Y is for Yule


(Last year’s photo, ‘oil painting’ style — but this year’s wreath looks just like this again now.  6 – 10 more inches of the “S” word expected today and tomorrow!)

I use the word “Yule” and not “Christmas” very advisedly.  To me, Christmas is church, the beautiful, serious but hopeful Christmas cantata we’re singing at the Christmas Eve service, and the beginning of the church year with marking this religious event (though truly a hugely less important event, theologically, than Easter in the Christian church).

No, Yule is the whole package.  Did you know Yule was a pagan solstice ceremony that got folded up with Christmas later, just as (almost certainly) the date of Christmas was identified with a previously existing Roman solstice celebration? 

Follow the link above to the Wiki article — it’s interesting.  Yule traditions that have become widespread include evergreens and “Christmas” trees, gift-giving, and celebrating and feasting with family and friends around the winter solstice.  Most of us are no longer sacrificing our own animals, I suppose, but certainly many turkeys, pigs and beef cattle are finding their way to our holiday tables.  (Which always reminds me of the Lou & Peter Berryman existential angst Christmas song, “Big Dead Bird”:  first two verses:

The liquor stores are empty, the car won’t start
The Christmas decorations are falling apart
The temperature is dropping, the sky is grey
Gonna have a big dead bird for dinner
On Christmas Day

Papa’s nerves get frazzled, & wearing thin
Mama in her wisdom gets drunk on gin
The kids go build a roadblock for Santa’s sleigh
Gonna have a big dead bird for dinner
On Christmas Day

I love the Berrymans.)

So:  I am using Yule as a metaphor for the entire holiday season, regardless of any religious affiliation (and justifying this by the solstice origin of Yule and the fact that when you Google Yule currently, many of the results that come up are neo-pagan!).  The short days and long nights, the snow on the ground (up here, anyway) covering up the brown and gray, the feeling of anticipation, the baking and cooking, high-calorie but delicious treats everywhere, the plans to be with friends and families, the parties and concerts and events and open houses, winter plays, naturally the Nutcracker Ballet around here, and also naturally (around here) holiday gift knitting.

I get stressed at times, because it all seems to fall on me at my house, between two children who developmentally don’t seem to be able to think beyond the next twelve hours, and a husband who is not much into holidays or ‘traditions’.  Add to that a job that’s really more than full time right now, and the Nutcracker which always consumes a huge amount of energy this week in particular. But over years, I have realized that it will be what it will be, and the most important thing about Yule is celebrating it with the people who are important to you.  The traditions are fun, but family — whether genetic or ‘found’ family — is what makes this Yule season truly a celebration.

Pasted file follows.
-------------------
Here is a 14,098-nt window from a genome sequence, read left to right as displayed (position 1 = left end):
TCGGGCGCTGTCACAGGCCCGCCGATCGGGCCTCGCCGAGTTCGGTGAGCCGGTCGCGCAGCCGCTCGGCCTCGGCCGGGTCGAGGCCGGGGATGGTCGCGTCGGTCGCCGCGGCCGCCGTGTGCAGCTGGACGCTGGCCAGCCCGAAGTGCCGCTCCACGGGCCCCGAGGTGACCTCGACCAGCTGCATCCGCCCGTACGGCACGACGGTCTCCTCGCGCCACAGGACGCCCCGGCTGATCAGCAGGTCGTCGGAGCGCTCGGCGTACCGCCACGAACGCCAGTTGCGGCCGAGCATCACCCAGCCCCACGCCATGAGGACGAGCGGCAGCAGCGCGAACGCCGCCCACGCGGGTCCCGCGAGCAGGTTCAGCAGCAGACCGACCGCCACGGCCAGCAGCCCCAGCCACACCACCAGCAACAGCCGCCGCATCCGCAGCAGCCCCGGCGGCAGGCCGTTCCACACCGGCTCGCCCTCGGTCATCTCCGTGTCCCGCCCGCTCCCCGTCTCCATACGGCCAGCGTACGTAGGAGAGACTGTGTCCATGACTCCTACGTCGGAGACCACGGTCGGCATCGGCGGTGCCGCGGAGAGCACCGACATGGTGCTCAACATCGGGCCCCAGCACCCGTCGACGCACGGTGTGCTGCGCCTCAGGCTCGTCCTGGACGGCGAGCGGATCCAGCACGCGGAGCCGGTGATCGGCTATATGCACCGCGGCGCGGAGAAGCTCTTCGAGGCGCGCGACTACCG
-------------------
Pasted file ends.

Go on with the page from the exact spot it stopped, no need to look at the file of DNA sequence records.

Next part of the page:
So, this winter solstice and Yule, stay warm with your family and friends.  Celebrate the return of the light and longer days.  Don’t stress (any more than absolutely necessary).  And if you’re in the area: feel free to stop by my house.  I’m not guaranteeing when the tree will be up, or that the floor will be clear . . . but hey, the evergreen wreaths are on the front stairposts, a symbol of the ‘wheel of the sun’, apparently!


I’d like to leave you with a wonderful quotation I happened upon while Googling Yule, serendipitously enough.  This is taken from a salutation to a friend by Fra Giovanni, written on Christmas Eve 1513, and found here.

No heaven can come to us unless our hearts find rest in today. Take heaven!
No peace lies in the future which is not hidden in this present little instant. Take peace!

The gloom of the world is but a shadow. Behind it, yet within our reach, is joy. There is radiance and glory in the darkness could we but see – and to see we have only to look.

Life is so full of meaning and purpose, so full of beauty – beneath its covering – that you will find earth but cloaks your heaven.

And so, at this time, I greet you. Not quite as the world sends greetings, but with profound esteem and with the prayer that for you now and forever, the day breaks, and the shadows flee away.

8 responses to “Y is for Yule

  1. I love that Yule is from the same root word as jolly. How perfect!

  2. Nice post, Cathy! And pretty wreath. (I was looking for the words to a certain Cudahy Carolers song for you, but couldn’t find it.)

  3. Can I ask how you got the cool magical snow to fall in your blog?

  4. Great post! I wish I had thought of Yule as my Y, because I love the holiday too (and as a semi-pagan agnostic pedant, I get slightly irritable when people say Yuletide when they mean Christmas). To me Yule is all about warding off cold and darkness by gathering food and friends around us, and knowing that the light will come back around again.

  5. Oh, and I want to know about the snow too.

  6. So much snow — wow! Is it unusually early? Happy Yule to you and yours as well. I didn’t know about the wreath symbology, but I like it, and have a similar wreath on my door. Here’s to finding the calm moments to celebrate all it signifies.


  7. Nice thoughts! I love the last bit of poetry and prayer. And the Dead Bird song almost beats my favorite Christmas tune, Merry Christmas from the Family, by Robert Earl Keen.

  8. The magical snow is a wordpress thing, for the holiday season!

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